“The Cradle of Railroading”
Welcome to the Charleston Chapter of the National Railway Historical Society. We are privileged to become charter members of the first NRHS chapter in our state. We are delighted with our progress and the enthusiasm of our applicants.
Our purpose in organizing the Charleston Chapter is to return to life the legend of the “Steam Locomotive” in all its glory. We are a non-profit organization and, therefore, we are eligible for donations from railroad companies and other interested parties.
The original National Railway Historical Society was established in 1935 to stimulate interest in the preservation of railway transportation, to maintain the historical information about railroading and to encourage good fellowship. The NRHS boasts of over 2,000 members throughout the world.
When we met to discuss the formation of a Charleston Chapter, we had a turnout of 40 enthusiastic people. Nine members were appointed as a Board of Trustees. The following officers were elected:
W. D. Shults
and National Director
Cole D. Walters
and Legal Counsel
Louis E. Condon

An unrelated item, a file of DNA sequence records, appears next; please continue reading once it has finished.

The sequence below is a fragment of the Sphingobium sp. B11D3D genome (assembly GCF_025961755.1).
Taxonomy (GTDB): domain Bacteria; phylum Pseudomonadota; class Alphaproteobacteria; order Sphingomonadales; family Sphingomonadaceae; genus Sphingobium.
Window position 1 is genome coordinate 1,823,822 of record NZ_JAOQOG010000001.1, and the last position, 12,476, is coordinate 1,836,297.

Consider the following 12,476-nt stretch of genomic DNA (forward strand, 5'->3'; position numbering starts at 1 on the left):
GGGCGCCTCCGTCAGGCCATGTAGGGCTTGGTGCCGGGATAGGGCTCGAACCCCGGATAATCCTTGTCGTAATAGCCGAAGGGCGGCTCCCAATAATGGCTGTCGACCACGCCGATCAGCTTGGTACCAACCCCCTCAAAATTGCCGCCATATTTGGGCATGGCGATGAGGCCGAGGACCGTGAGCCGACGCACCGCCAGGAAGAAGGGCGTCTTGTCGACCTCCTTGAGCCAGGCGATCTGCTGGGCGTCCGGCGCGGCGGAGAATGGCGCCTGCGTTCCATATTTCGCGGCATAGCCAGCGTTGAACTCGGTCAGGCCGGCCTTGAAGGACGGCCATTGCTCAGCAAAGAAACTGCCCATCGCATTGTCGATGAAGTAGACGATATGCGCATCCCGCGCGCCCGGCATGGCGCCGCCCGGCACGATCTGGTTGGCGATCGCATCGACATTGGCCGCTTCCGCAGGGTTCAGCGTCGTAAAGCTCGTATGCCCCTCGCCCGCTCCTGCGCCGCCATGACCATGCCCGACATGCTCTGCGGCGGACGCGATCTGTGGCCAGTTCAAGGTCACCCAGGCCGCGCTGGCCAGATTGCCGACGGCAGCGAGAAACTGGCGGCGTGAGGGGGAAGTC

Marion H. Walters (Mrs. C. D.)
Chanson A. Wieters
Monthly meetings will be held the first Thursday of each month at the Charleston County Library, 405 King Street, in the Lecture Room. The Board members will convene at 6:00 p.m. and the regular meeting will follow at 8:00 p.m. Dues will be $10.00 per year. This will include the $4.00 national dues. An additional $1.00 each will include any family members over the age of 16.
Our monthly newsletter is named THE BEST FRIEND after the first successful steam locomotive in America, built for the South Carolina Canal and Rail Road Company in 1830. The Best Friend’s first and most historical run was on Christmas Day 1830 from Charleston to Hamburg, SC, carrying Charleston’s most prominent citizens. Charleston is “The Cradle of Railroading” because of its progressive thinking with the Best Friend of Charleston train being the first train in America to be used for regularly scheduled passenger service and, in 1833, completing the world’s longest contiguous railroad of 136 miles in length, running from Charleston to Hamburg, SC (adjacent to Augusta, GA).
Marion H. Walters
Sharon E. Walters